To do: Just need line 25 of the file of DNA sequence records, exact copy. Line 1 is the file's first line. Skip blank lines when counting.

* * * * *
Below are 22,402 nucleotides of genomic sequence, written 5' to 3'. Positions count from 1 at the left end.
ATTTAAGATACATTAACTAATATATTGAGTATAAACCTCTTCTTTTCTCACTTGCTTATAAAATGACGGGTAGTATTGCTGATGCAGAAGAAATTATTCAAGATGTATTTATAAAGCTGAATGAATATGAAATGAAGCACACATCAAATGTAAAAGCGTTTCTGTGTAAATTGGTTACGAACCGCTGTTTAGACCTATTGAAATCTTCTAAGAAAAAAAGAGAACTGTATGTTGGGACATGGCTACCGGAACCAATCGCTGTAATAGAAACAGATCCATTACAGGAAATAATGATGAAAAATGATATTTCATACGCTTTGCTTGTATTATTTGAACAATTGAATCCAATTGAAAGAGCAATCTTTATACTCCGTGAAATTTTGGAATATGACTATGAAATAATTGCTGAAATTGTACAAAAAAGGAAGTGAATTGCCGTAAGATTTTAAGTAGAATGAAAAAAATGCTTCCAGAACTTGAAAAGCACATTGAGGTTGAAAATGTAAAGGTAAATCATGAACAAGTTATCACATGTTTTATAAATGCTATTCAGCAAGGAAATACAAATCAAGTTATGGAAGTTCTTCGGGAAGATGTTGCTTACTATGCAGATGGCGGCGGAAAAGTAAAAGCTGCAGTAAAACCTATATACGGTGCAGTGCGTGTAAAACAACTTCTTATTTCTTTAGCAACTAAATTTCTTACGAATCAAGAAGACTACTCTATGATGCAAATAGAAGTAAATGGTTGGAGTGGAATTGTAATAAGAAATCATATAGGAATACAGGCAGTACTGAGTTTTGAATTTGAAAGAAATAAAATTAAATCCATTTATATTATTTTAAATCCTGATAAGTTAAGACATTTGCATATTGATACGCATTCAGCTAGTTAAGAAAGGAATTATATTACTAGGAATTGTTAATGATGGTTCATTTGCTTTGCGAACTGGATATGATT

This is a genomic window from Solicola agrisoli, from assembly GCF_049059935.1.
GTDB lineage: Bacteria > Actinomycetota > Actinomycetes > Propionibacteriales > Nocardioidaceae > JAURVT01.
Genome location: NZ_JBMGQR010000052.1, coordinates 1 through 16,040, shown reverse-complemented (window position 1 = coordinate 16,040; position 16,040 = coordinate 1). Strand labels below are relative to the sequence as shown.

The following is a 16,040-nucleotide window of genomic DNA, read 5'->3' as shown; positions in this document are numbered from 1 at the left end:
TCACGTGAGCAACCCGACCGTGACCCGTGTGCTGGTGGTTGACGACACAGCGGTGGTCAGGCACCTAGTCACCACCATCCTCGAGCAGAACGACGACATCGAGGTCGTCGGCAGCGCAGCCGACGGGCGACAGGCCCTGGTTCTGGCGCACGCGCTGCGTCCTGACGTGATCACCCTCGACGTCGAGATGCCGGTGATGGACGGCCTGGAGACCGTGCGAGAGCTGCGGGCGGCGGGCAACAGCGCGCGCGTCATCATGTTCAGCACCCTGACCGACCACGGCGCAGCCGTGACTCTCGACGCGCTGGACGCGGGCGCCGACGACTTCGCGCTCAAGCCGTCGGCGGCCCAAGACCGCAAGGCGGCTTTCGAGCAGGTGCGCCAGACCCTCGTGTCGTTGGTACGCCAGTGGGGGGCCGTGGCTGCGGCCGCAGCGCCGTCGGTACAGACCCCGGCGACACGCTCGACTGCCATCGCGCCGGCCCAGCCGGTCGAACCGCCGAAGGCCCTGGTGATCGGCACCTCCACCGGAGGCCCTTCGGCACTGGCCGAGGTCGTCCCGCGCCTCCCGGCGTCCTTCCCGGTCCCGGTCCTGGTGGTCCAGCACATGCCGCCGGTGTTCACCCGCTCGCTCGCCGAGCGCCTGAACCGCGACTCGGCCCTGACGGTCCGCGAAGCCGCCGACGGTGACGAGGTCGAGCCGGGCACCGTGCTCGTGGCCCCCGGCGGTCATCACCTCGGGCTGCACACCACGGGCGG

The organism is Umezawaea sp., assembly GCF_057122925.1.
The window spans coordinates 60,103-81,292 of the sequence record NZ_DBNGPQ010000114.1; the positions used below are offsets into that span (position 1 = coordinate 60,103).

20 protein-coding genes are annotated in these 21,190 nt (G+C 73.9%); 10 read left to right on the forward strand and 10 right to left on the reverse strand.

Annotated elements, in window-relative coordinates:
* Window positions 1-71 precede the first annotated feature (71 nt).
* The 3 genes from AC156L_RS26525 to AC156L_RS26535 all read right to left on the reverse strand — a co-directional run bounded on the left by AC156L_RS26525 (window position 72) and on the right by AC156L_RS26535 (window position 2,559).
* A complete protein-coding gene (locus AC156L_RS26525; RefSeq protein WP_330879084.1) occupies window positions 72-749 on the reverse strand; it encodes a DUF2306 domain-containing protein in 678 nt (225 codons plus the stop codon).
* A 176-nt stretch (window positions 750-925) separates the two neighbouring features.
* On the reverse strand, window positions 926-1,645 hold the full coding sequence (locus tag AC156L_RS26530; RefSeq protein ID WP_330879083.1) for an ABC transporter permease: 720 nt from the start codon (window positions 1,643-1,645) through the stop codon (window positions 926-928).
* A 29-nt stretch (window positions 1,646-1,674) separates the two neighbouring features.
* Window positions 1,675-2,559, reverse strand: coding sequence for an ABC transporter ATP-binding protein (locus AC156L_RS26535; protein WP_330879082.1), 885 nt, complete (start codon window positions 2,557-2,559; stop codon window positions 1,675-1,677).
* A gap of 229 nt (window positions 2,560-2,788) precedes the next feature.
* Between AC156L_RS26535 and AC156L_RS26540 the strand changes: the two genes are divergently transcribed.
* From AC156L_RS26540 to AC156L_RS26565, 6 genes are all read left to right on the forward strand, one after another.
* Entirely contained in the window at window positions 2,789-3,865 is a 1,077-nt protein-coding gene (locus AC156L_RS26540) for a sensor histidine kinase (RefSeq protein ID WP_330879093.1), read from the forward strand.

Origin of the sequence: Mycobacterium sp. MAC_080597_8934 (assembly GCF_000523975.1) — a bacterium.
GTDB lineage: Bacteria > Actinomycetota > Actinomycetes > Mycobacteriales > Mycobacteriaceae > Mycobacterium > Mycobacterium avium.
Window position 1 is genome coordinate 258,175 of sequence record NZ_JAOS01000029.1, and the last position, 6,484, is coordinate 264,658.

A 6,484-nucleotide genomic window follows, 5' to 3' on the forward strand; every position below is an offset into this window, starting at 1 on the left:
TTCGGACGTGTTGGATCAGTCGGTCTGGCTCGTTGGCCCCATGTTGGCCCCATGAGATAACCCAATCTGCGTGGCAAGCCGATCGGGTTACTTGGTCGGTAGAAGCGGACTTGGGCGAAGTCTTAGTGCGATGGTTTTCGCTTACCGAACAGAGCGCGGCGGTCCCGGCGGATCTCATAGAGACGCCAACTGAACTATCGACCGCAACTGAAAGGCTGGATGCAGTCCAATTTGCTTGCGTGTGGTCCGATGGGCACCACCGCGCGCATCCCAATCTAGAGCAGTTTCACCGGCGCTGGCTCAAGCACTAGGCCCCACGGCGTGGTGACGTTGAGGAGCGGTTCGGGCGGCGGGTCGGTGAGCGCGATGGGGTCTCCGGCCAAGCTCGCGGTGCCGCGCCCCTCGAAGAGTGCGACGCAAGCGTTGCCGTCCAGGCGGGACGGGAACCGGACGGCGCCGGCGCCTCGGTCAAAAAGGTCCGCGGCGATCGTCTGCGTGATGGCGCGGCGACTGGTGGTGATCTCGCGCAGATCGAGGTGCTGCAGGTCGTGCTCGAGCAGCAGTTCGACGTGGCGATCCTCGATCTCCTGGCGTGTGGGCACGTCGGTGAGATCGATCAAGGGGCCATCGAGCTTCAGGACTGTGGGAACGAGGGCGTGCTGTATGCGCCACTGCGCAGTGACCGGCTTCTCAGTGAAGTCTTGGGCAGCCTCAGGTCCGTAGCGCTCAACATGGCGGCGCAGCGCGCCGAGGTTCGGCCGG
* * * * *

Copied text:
Window position 1 is genome coordinate 258,175 of sequence record NZ_JAOS01000029.1, and the last position, 6,484, is coordinate 264,658.